After leaving Granary Burial Ground our next stop is the King’s Chapel. 
King’s Chapel is a 1754 church designed by Peter Harrison and known for its Georgian interior. Do try to get a peek inside if you can. The box pews are interesting and unusual. 

In 1688, the Royal Governor built King’s Chapel on the town burying ground when no one in the city would sell him land to build a non-Puritan church. The first King’s Chapel was a tiny church used by the King’s men who occupied Boston to enforce British law. By 1749, the building was too small for the congregation, which had grown to include a number of prominent merchants and their families. The present stone structure was built around the original wooden church, which was then disassembled and thrown piece by piece out the windows of the new construction. The magnificent interior is considered the finest example of Georgian church architecture in North America.
The King’s Chapel bell, cast in England, was hung in 1772. In 1814 it cracked, was recast by Paul Revere, and was re-hung. It is the largest bell cast by the Revere Foundry, and the last one cast by Paul Revere himself. It has been rung at services ever since.

Inscription Reads:

King’s Chapel 1680
First Permanent Established Anglican Church in New England
First Unitarian Church in America
Oldest American Pulpit in Continuous Use on It’s Original Site

Interior of Chapel and the Red Box Pews

The box pews of King’s Chapel are the original pews. Each pew was owned by a family who paid fifty-four shillings a year (about $150 in today’s money) for the space. They were designed with high sides to protect worshippers from winter drafts in the days before central heating. Parishioners would sit close together with a foot warmer on the floor providing heat. Each pew reflected the size and make-up of the family, who would bring in their own pillows, fabrics, and furniture for their pew. Children often faced their parents, rather than the chancel, so that parents could watch both the service and their children. The pews in the galleries were available for those who could not afford the rent on the box pews downstairs. In 1906, the Church bought back the pews, which are now open to all. While the pews have required re-upholstering, the padding beneath is still made of horse hair.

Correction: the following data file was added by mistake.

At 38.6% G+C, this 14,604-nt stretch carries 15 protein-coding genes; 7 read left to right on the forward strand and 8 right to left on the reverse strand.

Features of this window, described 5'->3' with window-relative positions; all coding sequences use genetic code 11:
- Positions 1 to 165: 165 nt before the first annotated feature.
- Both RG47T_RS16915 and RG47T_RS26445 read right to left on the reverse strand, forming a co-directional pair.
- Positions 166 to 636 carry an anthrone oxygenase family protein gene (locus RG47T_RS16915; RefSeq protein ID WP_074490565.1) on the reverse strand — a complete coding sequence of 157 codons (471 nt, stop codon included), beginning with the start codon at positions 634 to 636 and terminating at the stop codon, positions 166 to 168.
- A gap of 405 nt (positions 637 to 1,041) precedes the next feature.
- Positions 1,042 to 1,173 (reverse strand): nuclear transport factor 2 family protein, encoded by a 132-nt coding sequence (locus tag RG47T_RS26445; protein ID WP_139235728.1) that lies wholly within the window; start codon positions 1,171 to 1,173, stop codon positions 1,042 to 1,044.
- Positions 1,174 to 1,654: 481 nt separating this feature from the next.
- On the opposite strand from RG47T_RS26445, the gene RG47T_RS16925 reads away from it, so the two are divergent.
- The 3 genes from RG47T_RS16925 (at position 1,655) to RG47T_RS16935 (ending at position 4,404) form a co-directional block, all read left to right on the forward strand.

This large pew in King’s Chapel was reserved for the Royal Governor, his family
and guests, as representatives of the King of England. President George Washington sat in this pew on his second visit to the Chapel for a benefit concert following the Revolution on October 27, 1789.




The pulpit was built in 1717 by French Huguenot Peter Vintoneau for
the first King’s Chapel building. It is the oldest pulpit in the United States still in use on its original site. More than 30,000 sermons have been preached
from it.




King’s Chapel was the first church in America to use an organ (bequeathed by a
local merchant in 1713). The present organ, seen here is the Chapel’s sixth and was made by C.B. Fisk. The organ case is a reproduction of the case built for the Bridge Organ made in London for King’s Chapel and installed in this building in 1756. The crown, miters and carvings are from the original case.



Located next to King’s Chapel, The King’s Chapel Burying Ground was Boston Proper’s only burying place for nearly 30 years. Older than the Granary Burying Ground, in fact, as old as Boston itself, King’s Chapel Burying Ground boasts such illustrious residents as John Winthrop, Massachusetts’ first Governor and Mary Chilton, the first woman to step off the Mayflower. William Dawes, the “other” rider who dispatched to Lexington and Concord with Paul Revere is also buried here.  This is Boston’s oldest burying ground, established in 1630 on what were then the outskirts of the new Puritan settlement.


Here were buried
Jacob Sheafe 1658, John Winslow 1674.
Mary Chilton 1679,